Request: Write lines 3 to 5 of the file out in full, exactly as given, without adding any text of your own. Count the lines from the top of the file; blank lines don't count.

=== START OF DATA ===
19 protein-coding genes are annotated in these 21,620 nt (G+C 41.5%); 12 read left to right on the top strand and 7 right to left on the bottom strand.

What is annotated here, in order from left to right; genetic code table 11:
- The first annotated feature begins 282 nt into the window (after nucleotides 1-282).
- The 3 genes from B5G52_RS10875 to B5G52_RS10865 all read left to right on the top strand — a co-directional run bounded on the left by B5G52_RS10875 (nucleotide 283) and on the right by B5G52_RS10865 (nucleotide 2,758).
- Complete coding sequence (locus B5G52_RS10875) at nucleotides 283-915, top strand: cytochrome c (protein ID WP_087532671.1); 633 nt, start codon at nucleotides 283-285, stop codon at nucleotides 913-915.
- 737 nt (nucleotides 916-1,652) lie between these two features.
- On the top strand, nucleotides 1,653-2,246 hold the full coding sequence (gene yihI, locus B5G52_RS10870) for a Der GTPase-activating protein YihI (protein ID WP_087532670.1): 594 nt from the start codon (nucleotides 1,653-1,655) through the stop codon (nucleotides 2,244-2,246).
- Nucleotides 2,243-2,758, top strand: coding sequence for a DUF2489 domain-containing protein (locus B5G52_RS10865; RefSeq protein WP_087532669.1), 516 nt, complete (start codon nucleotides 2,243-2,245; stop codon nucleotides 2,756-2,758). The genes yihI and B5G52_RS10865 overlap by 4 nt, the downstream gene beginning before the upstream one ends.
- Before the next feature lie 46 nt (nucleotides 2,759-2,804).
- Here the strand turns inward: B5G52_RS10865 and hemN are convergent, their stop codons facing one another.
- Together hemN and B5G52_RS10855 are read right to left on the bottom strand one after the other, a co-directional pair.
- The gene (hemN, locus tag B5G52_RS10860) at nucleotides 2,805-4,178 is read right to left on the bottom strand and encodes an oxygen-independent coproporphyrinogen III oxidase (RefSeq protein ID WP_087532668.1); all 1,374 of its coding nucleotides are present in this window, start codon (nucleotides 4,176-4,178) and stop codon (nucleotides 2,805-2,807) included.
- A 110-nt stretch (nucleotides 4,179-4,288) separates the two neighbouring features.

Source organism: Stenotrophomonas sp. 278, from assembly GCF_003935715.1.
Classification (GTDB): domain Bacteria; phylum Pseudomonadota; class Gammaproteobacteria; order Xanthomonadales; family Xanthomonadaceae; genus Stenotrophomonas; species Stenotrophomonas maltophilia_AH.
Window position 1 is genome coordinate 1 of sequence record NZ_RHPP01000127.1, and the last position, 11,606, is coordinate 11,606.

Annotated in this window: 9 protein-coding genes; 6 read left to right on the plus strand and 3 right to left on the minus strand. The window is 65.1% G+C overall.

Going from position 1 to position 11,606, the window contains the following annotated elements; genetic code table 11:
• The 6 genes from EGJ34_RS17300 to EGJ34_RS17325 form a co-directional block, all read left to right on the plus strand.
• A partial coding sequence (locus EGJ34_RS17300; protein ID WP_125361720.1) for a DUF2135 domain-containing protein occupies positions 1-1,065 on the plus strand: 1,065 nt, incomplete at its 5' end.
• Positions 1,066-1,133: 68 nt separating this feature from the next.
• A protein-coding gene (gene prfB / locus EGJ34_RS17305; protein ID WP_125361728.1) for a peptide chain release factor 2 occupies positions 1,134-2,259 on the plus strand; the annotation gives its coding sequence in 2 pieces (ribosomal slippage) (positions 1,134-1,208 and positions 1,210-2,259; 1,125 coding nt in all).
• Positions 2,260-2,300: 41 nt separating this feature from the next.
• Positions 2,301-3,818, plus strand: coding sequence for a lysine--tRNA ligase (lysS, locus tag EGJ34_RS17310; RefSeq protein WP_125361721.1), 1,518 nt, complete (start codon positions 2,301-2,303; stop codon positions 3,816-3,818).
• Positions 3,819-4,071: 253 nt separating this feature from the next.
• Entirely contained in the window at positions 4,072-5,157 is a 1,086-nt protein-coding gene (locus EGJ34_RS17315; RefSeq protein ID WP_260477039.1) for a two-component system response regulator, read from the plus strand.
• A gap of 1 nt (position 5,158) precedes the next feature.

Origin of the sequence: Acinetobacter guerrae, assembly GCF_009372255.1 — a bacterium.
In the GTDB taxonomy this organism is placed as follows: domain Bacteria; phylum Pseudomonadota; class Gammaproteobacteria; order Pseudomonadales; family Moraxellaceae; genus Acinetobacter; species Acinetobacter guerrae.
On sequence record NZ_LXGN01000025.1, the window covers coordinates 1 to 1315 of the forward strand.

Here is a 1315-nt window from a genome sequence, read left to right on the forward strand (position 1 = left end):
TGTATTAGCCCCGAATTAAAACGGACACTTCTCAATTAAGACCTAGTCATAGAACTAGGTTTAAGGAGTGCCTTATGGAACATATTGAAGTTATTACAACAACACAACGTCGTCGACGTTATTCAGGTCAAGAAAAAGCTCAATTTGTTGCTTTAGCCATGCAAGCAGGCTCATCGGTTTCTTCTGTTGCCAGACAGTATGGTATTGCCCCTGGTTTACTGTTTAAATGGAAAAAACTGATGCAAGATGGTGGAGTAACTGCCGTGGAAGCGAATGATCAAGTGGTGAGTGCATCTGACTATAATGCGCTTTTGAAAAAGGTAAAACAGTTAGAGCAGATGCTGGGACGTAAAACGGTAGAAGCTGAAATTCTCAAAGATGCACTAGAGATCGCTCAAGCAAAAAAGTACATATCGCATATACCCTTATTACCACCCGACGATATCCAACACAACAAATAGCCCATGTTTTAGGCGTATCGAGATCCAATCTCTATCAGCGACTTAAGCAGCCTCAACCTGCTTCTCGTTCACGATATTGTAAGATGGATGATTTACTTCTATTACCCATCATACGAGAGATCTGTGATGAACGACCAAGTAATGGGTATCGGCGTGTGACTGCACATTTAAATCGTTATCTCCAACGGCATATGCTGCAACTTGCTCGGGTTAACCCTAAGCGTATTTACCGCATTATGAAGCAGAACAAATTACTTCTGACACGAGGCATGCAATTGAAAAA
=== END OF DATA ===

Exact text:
- The first annotated feature begins 282 nt into the window (after nucleotides 1-282).
- The 3 genes from B5G52_RS10875 to B5G52_RS10865 all read left to right on the top strand — a co-directional run bounded on the left by B5G52_RS10875 (nucleotide 283) and on the right by B5G52_RS10865 (nucleotide 2,758).
- Complete coding sequence (locus B5G52_RS10875) at nucleotides 283-915, top strand: cytochrome c (protein ID WP_087532671.1); 633 nt, start codon at nucleotides 283-285, stop codon at nucleotides 913-915.